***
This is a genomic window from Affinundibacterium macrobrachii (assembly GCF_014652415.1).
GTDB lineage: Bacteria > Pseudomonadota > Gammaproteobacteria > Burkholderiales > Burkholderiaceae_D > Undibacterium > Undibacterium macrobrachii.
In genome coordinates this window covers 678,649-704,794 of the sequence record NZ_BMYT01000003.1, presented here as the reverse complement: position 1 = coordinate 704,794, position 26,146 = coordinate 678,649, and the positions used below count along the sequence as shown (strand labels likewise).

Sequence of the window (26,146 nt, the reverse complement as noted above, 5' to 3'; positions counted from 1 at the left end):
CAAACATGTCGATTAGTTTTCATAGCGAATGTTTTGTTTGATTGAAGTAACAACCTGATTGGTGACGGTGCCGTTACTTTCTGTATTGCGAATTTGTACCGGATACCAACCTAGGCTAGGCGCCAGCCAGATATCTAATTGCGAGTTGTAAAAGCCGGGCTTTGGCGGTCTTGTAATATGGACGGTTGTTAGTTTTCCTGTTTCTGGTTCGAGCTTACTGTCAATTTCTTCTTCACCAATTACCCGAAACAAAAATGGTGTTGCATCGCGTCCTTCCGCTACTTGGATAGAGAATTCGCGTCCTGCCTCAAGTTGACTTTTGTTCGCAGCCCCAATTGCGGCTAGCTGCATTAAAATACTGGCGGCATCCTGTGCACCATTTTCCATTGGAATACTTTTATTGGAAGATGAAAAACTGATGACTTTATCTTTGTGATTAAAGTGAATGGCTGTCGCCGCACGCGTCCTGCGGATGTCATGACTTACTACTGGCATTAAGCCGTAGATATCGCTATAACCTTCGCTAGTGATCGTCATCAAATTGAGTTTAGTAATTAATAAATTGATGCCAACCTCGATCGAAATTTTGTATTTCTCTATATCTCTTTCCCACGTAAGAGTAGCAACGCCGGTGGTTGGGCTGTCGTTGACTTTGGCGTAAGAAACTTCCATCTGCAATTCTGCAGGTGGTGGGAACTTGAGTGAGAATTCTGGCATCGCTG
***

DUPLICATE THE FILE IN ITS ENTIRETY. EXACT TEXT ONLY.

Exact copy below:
This is a genomic window from Affinundibacterium macrobrachii (assembly GCF_014652415.1).
GTDB lineage: Bacteria > Pseudomonadota > Gammaproteobacteria > Burkholderiales > Burkholderiaceae_D > Undibacterium > Undibacterium macrobrachii.
In genome coordinates this window covers 678,649-704,794 of the sequence record NZ_BMYT01000003.1, presented here as the reverse complement: position 1 = coordinate 704,794, position 26,146 = coordinate 678,649, and the positions used below count along the sequence as shown (strand labels likewise).

Sequence of the window (26,146 nt, the reverse complement as noted above, 5' to 3'; positions counted from 1 at the left end):
CAAACATGTCGATTAGTTTTCATAGCGAATGTTTTGTTTGATTGAAGTAACAACCTGATTGGTGACGGTGCCGTTACTTTCTGTATTGCGAATTTGTACCGGATACCAACCTAGGCTAGGCGCCAGCCAGATATCTAATTGCGAGTTGTAAAAGCCGGGCTTTGGCGGTCTTGTAATATGGACGGTTGTTAGTTTTCCTGTTTCTGGTTCGAGCTTACTGTCAATTTCTTCTTCACCAATTACCCGAAACAAAAATGGTGTTGCATCGCGTCCTTCCGCTACTTGGATAGAGAATTCGCGTCCTGCCTCAAGTTGACTTTTGTTCGCAGCCCCAATTGCGGCTAGCTGCATTAAAATACTGGCGGCATCCTGTGCACCATTTTCCATTGGAATACTTTTATTGGAAGATGAAAAACTGATGACTTTATCTTTGTGATTAAAGTGAATGGCTGTCGCCGCACGCGTCCTGCGGATGTCATGACTTACTACTGGCATTAAGCCGTAGATATCGCTATAACCTTCGCTAGTGATCGTCATCAAATTGAGTTTAGTAATTAATAAATTGATGCCAACCTCGATCGAAATTTTGTATTTCTCTATATCTCTTTCCCACGTAAGAGTAGCAACGCCGGTGGTTGGGCTGTCGTTGACTTTGGCGTAAGAAACTTCCATCTGCAATTCTGCAGGTGGTGGGAACTTGAGTGAGAATTCTGGCATCGCTG